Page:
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Page:Popular Science Monthly Volume 19.djvu/584

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exacts obedience to them at the cost of sickness; but, when these laws are obeyed, the difference in the healthiness of climates becomes comparatively insignificant. Europeans going to tropical countries are apt to neglect the precautions with reference to food which the changed conditions of their life would require them to take, and, instead of reducing the quality and varying the nature of what they eat, too often grant themselves the indulgences of rich viands, with high seasonings and wines, which they enjoyed at home. The mistake is even made of increasing the quantity and richness of the food, under the impression that the exhaustion produced by the climate should be met in that way, while a lighter diet is what is really required. The stomach can not bear the burden imposed upon it, and symptoms of disease arise. The loss of memory and mental capacity, which have been remarked as effects of a long residence in the tropics, are partly due to tropical heat, but far more to the solitude, with insufficient variety of incident, and the want of mental exercise, to which residents are exposed by the lack of society and of the distractions which society promotes. "Europeans in Africa do little else than eat and drink, rest and sleep," will seek for nothing to occupy their minds, and will often sit listlessly for hours gazing at vacancy. Consequently the mind is apt, from want of judicious exercise, to sink gradually, and the man to fall into apathy. In such a condition he is far more liable to an attack of fever than one who has preserved his mind in a state of healthy vigor. Other mistakes committed by European residents, which almost surely lead to disease, are the excessive use of spirits—dangerous in the tropics above all other regions—carelessness in regard to exposure, and neglect of exercise. More or less of exposure to the atmospheric changes of the country is inevitable, and the body that is prepared to withstand them is in less danger from them than are the too sensitive organizations of those who take too much care of themselves. This preparation can be gained by judicious exercise at different periods of the day and year. The bad location, and neglect of the sanitary condition of the coast towns, are responsible for much of the unhealthiness which is associated with Africa. Many of them are built near marshes or lagoons, in the very worst places that could be selected, such as would be pestilential spots anywhere, and they have been suffered to grow up and accumulate nuisances without a thought of the application of sanitary science, which seems to be wholly unknown, to their improvement. The natives have an effectual means of warding off malaria by planting groves of trees between the swamps and their villages, or by burning the bush and allowing the soil exposed thereby to acquire a crust, which impedes the rising of the malarious vapors. "In the British possessions such obvious means of protection appear to be either unknown or despised." The rule of life Mr. Mitchinson would lay down for a resident in the tropics is based upon the words "diet, exercise, and energy." These, he says, are the man's climate, his life, the power of the intellect nourished by the normal blood. "The rule of life adopted by most Europeans in the tropics, so far as they can be said to have any rule, appears to be 'feed and rest, rest and feed"; few give any intelligent consideration to the subject of the preservation of health." It is no wonder, then, that European residents die early.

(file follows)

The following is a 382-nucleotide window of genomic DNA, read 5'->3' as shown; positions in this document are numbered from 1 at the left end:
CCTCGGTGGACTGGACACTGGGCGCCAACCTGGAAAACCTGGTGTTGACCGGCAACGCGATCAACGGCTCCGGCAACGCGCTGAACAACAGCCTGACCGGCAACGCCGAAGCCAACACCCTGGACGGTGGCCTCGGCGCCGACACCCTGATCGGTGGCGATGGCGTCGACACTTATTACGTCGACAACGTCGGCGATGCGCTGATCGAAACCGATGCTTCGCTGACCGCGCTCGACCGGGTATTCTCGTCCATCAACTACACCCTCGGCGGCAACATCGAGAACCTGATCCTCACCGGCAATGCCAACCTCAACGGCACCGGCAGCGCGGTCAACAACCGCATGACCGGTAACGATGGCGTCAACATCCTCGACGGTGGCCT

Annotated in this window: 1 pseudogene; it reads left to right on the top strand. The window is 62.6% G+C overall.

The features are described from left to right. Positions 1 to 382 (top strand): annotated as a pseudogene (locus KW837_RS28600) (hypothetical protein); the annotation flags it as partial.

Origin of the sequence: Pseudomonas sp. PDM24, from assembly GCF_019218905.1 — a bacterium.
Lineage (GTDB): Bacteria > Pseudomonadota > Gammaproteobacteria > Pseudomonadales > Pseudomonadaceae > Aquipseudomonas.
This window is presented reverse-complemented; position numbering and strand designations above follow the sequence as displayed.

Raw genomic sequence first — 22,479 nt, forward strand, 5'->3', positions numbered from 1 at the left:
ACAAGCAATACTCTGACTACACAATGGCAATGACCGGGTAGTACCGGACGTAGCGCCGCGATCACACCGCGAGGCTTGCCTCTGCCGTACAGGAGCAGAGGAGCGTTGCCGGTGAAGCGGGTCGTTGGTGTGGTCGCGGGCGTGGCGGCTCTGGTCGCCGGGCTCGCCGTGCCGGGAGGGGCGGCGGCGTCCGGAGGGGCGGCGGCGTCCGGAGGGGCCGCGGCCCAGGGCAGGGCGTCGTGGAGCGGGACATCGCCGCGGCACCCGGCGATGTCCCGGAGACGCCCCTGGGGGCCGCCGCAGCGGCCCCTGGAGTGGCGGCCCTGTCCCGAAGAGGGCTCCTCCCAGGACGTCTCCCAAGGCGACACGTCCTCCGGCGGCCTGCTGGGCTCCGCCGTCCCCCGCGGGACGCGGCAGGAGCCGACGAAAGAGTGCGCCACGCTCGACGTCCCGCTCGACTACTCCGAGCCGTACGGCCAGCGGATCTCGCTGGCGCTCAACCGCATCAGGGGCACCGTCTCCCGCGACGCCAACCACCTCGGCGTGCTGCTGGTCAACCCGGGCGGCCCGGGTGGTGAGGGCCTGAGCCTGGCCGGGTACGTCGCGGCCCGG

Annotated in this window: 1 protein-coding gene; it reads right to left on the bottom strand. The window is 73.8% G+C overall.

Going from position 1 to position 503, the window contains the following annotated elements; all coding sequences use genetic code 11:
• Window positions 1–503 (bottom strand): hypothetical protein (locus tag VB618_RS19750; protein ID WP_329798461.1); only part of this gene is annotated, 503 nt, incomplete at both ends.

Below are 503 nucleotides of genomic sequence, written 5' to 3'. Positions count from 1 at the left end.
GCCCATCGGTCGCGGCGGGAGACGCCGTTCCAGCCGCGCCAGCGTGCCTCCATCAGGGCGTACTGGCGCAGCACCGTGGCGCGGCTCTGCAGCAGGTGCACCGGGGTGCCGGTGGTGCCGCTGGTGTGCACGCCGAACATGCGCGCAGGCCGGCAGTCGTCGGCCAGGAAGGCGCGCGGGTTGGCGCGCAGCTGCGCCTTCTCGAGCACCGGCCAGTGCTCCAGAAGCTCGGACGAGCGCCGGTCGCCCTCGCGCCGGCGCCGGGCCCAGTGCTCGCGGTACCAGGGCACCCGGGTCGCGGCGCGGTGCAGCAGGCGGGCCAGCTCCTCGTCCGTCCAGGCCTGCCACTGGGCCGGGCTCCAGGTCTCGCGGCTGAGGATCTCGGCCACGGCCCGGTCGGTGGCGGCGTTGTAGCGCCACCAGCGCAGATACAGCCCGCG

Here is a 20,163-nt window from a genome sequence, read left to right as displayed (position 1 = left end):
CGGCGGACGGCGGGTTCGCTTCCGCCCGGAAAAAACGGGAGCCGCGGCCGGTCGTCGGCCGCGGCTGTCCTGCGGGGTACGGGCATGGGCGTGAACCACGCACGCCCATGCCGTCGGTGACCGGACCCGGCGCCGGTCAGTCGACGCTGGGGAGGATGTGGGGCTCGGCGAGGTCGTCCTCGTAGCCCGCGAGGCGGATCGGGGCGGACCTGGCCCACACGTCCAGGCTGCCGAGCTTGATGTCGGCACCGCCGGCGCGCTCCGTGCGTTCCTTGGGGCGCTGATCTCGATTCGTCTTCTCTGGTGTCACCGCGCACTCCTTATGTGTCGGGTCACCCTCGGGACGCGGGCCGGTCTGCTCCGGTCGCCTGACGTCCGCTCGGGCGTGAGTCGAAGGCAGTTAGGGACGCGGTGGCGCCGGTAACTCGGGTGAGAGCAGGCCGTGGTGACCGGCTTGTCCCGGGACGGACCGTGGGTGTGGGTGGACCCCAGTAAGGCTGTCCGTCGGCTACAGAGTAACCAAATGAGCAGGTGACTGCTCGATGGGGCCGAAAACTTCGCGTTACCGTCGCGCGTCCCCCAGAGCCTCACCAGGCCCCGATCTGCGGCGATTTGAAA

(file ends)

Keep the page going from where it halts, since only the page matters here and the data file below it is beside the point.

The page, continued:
Movements and Mixtures of African Races.—Messrs. de Quatrefages and Hamy have presented an important paper on the craniology of the dolichocephalous negro races. These races occupy the most considerable part of the geographical area inhabited by the negro race on the African Continent. Regarded as a whole, they present a considerable homogeneity in the most essential characteristics; but differences of habitat and the mixture of foreign elements Lave caused their secondary characters, both exterior and anatomical, to vary within considerable limits. Consequently, they are divided into a considerable number of groups—groups which are increasing. The Soodanian group, which presents the most complete exemplification of the general type, occupies all the space comprised between the Sahara on the north, Senegambia on the west, Guinea on the south, and the valley of the upper Nile on the east. The Soodanians may be classified as eastern and western. The cranial capacity of the west-